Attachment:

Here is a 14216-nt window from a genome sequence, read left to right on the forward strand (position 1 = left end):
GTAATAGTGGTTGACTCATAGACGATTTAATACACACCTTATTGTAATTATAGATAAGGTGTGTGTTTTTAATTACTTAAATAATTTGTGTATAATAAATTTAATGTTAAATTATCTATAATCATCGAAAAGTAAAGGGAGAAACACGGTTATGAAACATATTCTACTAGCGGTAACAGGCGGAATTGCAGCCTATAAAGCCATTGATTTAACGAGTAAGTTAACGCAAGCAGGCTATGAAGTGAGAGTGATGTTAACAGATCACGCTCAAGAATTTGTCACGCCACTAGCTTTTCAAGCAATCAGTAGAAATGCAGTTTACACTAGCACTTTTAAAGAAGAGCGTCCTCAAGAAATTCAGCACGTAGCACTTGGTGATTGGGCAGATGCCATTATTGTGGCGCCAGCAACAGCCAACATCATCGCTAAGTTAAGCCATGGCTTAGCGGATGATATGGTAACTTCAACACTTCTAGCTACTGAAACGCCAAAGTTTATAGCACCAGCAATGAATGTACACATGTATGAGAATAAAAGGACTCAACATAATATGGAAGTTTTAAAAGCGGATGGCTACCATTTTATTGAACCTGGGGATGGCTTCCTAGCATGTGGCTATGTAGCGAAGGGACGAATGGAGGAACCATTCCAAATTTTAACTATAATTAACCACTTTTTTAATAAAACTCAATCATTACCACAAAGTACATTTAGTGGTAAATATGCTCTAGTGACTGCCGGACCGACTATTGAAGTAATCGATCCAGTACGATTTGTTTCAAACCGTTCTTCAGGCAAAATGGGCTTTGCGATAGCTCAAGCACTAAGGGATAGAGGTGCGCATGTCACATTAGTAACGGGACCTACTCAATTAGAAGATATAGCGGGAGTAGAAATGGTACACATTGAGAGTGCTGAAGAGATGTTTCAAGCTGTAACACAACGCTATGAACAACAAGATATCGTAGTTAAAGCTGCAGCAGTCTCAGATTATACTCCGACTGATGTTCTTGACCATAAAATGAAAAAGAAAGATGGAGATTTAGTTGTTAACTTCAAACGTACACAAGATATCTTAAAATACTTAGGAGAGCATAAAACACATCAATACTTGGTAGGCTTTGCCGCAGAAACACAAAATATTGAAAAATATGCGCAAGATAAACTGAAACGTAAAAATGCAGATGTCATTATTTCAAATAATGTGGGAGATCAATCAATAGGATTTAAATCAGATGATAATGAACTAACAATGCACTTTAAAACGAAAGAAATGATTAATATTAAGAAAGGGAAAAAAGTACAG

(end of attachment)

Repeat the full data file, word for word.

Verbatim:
Here is a 14216-nt window from a genome sequence, read left to right on the forward strand (position 1 = left end):
GTAATAGTGGTTGACTCATAGACGATTTAATACACACCTTATTGTAATTATAGATAAGGTGTGTGTTTTTAATTACTTAAATAATTTGTGTATAATAAATTTAATGTTAAATTATCTATAATCATCGAAAAGTAAAGGGAGAAACACGGTTATGAAACATATTCTACTAGCGGTAACAGGCGGAATTGCAGCCTATAAAGCCATTGATTTAACGAGTAAGTTAACGCAAGCAGGCTATGAAGTGAGAGTGATGTTAACAGATCACGCTCAAGAATTTGTCACGCCACTAGCTTTTCAAGCAATCAGTAGAAATGCAGTTTACACTAGCACTTTTAAAGAAGAGCGTCCTCAAGAAATTCAGCACGTAGCACTTGGTGATTGGGCAGATGCCATTATTGTGGCGCCAGCAACAGCCAACATCATCGCTAAGTTAAGCCATGGCTTAGCGGATGATATGGTAACTTCAACACTTCTAGCTACTGAAACGCCAAAGTTTATAGCACCAGCAATGAATGTACACATGTATGAGAATAAAAGGACTCAACATAATATGGAAGTTTTAAAAGCGGATGGCTACCATTTTATTGAACCTGGGGATGGCTTCCTAGCATGTGGCTATGTAGCGAAGGGACGAATGGAGGAACCATTCCAAATTTTAACTATAATTAACCACTTTTTTAATAAAACTCAATCATTACCACAAAGTACATTTAGTGGTAAATATGCTCTAGTGACTGCCGGACCGACTATTGAAGTAATCGATCCAGTACGATTTGTTTCAAACCGTTCTTCAGGCAAAATGGGCTTTGCGATAGCTCAAGCACTAAGGGATAGAGGTGCGCATGTCACATTAGTAACGGGACCTACTCAATTAGAAGATATAGCGGGAGTAGAAATGGTACACATTGAGAGTGCTGAAGAGATGTTTCAAGCTGTAACACAACGCTATGAACAACAAGATATCGTAGTTAAAGCTGCAGCAGTCTCAGATTATACTCCGACTGATGTTCTTGACCATAAAATGAAAAAGAAAGATGGAGATTTAGTTGTTAACTTCAAACGTACACAAGATATCTTAAAATACTTAGGAGAGCATAAAACACATCAATACTTGGTAGGCTTTGCCGCAGAAACACAAAATATTGAAAAATATGCGCAAGATAAACTGAAACGTAAAAATGCAGATGTCATTATTTCAAATAATGTGGGAGATCAATCAATAGGATTTAAATCAGATGATAATGAACTAACAATGCACTTTAAAACGAAAGAAATGATTAATATTAAGAAAGGGAAAAAAGTACAG